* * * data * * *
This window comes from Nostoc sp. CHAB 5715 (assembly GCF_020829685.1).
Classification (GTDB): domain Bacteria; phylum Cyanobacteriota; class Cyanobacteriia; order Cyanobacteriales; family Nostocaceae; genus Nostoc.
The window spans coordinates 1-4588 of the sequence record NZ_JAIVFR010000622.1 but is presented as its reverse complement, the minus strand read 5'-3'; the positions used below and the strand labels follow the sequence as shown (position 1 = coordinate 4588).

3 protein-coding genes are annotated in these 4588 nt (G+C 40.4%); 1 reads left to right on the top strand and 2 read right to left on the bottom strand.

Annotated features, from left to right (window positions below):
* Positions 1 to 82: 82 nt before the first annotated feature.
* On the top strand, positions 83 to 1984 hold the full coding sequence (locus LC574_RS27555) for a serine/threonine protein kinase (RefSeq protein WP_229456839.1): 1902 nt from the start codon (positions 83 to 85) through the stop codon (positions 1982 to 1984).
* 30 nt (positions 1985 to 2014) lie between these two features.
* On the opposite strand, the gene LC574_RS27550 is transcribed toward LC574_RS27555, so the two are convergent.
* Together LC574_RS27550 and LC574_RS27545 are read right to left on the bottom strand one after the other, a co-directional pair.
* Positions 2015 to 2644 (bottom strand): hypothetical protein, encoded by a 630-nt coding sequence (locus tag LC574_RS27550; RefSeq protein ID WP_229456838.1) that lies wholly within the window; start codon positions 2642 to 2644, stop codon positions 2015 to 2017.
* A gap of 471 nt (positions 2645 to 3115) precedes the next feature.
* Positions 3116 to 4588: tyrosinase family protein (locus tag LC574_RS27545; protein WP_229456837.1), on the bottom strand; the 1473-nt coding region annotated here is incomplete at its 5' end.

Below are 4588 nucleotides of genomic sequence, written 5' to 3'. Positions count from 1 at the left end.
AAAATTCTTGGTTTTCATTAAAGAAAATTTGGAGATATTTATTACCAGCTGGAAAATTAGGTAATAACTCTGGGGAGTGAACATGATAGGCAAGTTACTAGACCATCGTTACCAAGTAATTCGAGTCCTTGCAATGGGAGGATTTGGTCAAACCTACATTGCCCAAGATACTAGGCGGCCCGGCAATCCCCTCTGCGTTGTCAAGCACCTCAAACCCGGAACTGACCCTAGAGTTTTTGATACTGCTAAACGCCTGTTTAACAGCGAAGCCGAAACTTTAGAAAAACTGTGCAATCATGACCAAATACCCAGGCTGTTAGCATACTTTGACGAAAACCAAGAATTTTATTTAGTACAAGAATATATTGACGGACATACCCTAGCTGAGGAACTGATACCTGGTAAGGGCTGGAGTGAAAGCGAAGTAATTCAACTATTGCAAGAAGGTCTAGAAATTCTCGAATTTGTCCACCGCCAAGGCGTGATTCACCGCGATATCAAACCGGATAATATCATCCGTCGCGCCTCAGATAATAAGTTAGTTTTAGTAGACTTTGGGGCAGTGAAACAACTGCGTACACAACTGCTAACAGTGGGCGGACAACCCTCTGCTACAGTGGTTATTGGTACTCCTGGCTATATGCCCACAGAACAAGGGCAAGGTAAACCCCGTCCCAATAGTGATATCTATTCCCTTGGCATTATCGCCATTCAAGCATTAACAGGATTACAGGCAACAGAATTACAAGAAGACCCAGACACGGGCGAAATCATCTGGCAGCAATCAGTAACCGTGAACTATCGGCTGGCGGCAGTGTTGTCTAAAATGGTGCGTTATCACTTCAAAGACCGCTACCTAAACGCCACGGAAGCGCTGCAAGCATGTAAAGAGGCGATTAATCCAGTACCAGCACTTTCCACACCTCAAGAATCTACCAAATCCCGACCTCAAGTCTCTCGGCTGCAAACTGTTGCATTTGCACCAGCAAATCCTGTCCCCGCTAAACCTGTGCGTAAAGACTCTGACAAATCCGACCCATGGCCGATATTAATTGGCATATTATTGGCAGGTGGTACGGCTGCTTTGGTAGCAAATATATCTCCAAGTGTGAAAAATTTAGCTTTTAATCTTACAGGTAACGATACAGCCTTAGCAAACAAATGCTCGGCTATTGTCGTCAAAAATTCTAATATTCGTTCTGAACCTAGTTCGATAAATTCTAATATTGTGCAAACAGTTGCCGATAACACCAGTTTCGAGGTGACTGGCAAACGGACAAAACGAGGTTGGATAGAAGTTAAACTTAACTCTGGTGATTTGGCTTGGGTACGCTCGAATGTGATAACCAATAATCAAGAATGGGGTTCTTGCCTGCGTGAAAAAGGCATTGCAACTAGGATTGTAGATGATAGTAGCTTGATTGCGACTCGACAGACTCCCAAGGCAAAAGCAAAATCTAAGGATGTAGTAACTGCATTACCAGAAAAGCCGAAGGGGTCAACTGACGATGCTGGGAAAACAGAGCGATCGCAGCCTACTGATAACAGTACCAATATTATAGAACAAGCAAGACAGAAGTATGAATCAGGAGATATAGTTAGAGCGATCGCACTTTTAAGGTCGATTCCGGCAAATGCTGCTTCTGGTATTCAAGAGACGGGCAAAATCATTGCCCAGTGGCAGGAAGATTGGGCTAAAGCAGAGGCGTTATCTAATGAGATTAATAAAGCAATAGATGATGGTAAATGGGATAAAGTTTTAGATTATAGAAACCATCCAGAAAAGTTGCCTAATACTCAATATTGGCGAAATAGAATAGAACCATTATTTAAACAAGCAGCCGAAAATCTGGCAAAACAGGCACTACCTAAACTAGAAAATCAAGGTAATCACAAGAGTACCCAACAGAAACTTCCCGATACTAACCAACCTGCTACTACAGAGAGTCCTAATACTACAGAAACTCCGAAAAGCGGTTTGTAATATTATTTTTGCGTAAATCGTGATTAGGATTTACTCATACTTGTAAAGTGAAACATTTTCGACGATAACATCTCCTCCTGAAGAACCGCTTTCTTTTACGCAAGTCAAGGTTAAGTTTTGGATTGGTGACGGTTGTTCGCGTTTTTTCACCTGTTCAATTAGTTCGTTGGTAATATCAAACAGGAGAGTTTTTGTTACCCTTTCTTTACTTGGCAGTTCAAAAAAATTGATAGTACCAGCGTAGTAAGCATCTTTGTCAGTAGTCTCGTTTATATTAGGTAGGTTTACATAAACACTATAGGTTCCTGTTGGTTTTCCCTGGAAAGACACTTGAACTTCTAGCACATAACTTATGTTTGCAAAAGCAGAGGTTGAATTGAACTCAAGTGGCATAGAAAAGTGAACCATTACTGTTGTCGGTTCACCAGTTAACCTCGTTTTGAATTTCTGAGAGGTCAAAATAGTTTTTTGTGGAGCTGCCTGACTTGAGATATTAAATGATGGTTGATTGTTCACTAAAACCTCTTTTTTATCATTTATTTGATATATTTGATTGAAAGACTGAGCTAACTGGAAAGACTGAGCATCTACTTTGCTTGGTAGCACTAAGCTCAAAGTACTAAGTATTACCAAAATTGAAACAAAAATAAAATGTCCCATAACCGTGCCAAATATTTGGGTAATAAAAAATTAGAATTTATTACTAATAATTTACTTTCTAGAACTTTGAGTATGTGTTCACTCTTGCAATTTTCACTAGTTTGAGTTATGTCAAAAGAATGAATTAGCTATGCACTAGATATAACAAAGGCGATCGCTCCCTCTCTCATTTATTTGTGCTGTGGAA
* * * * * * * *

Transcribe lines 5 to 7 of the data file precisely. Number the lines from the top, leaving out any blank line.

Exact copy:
Annotated features, from left to right (window positions below):
* Positions 1 to 82: 82 nt before the first annotated feature.
* On the top strand, positions 83 to 1984 hold the full coding sequence (locus LC574_RS27555) for a serine/threonine protein kinase (RefSeq protein WP_229456839.1): 1902 nt from the start codon (positions 83 to 85) through the stop codon (positions 1982 to 1984).